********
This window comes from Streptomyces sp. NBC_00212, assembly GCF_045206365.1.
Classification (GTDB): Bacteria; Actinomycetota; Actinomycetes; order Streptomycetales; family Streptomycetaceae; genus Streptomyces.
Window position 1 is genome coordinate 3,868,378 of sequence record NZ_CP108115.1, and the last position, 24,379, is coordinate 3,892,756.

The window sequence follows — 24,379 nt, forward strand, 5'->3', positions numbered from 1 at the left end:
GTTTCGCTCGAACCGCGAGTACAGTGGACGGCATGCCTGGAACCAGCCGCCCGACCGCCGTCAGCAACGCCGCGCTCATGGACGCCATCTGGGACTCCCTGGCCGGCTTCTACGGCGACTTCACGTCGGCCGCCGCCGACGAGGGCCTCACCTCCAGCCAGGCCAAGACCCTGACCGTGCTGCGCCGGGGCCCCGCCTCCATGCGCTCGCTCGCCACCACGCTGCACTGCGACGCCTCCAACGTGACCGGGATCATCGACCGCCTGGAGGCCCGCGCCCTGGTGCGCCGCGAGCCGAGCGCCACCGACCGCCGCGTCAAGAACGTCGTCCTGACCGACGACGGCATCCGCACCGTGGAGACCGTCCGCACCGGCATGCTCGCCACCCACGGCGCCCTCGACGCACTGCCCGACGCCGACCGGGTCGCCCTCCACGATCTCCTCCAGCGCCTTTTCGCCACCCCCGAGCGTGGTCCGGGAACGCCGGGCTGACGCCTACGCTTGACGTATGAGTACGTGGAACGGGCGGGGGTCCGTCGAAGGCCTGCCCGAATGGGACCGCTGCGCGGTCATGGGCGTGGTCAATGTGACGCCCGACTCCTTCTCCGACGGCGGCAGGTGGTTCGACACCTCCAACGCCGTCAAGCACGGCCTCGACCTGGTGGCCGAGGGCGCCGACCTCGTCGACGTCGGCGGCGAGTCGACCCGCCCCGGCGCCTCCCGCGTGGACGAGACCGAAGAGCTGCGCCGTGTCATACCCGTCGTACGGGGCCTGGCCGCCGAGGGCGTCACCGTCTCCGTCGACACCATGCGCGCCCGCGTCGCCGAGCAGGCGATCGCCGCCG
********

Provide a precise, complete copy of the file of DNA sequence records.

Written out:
This window comes from Streptomyces sp. NBC_00212, assembly GCF_045206365.1.
Classification (GTDB): Bacteria; Actinomycetota; Actinomycetes; order Streptomycetales; family Streptomycetaceae; genus Streptomyces.
Window position 1 is genome coordinate 3,868,378 of sequence record NZ_CP108115.1, and the last position, 24,379, is coordinate 3,892,756.

The window sequence follows — 24,379 nt, forward strand, 5'->3', positions numbered from 1 at the left end:
GTTTCGCTCGAACCGCGAGTACAGTGGACGGCATGCCTGGAACCAGCCGCCCGACCGCCGTCAGCAACGCCGCGCTCATGGACGCCATCTGGGACTCCCTGGCCGGCTTCTACGGCGACTTCACGTCGGCCGCCGCCGACGAGGGCCTCACCTCCAGCCAGGCCAAGACCCTGACCGTGCTGCGCCGGGGCCCCGCCTCCATGCGCTCGCTCGCCACCACGCTGCACTGCGACGCCTCCAACGTGACCGGGATCATCGACCGCCTGGAGGCCCGCGCCCTGGTGCGCCGCGAGCCGAGCGCCACCGACCGCCGCGTCAAGAACGTCGTCCTGACCGACGACGGCATCCGCACCGTGGAGACCGTCCGCACCGGCATGCTCGCCACCCACGGCGCCCTCGACGCACTGCCCGACGCCGACCGGGTCGCCCTCCACGATCTCCTCCAGCGCCTTTTCGCCACCCCCGAGCGTGGTCCGGGAACGCCGGGCTGACGCCTACGCTTGACGTATGAGTACGTGGAACGGGCGGGGGTCCGTCGAAGGCCTGCCCGAATGGGACCGCTGCGCGGTCATGGGCGTGGTCAATGTGACGCCCGACTCCTTCTCCGACGGCGGCAGGTGGTTCGACACCTCCAACGCCGTCAAGCACGGCCTCGACCTGGTGGCCGAGGGCGCCGACCTCGTCGACGTCGGCGGCGAGTCGACCCGCCCCGGCGCCTCCCGCGTGGACGAGACCGAAGAGCTGCGCCGTGTCATACCCGTCGTACGGGGCCTGGCCGCCGAGGGCGTCACCGTCTCCGTCGACACCATGCGCGCCCGCGTCGCCGAGCAGGCGATCGCCGCCG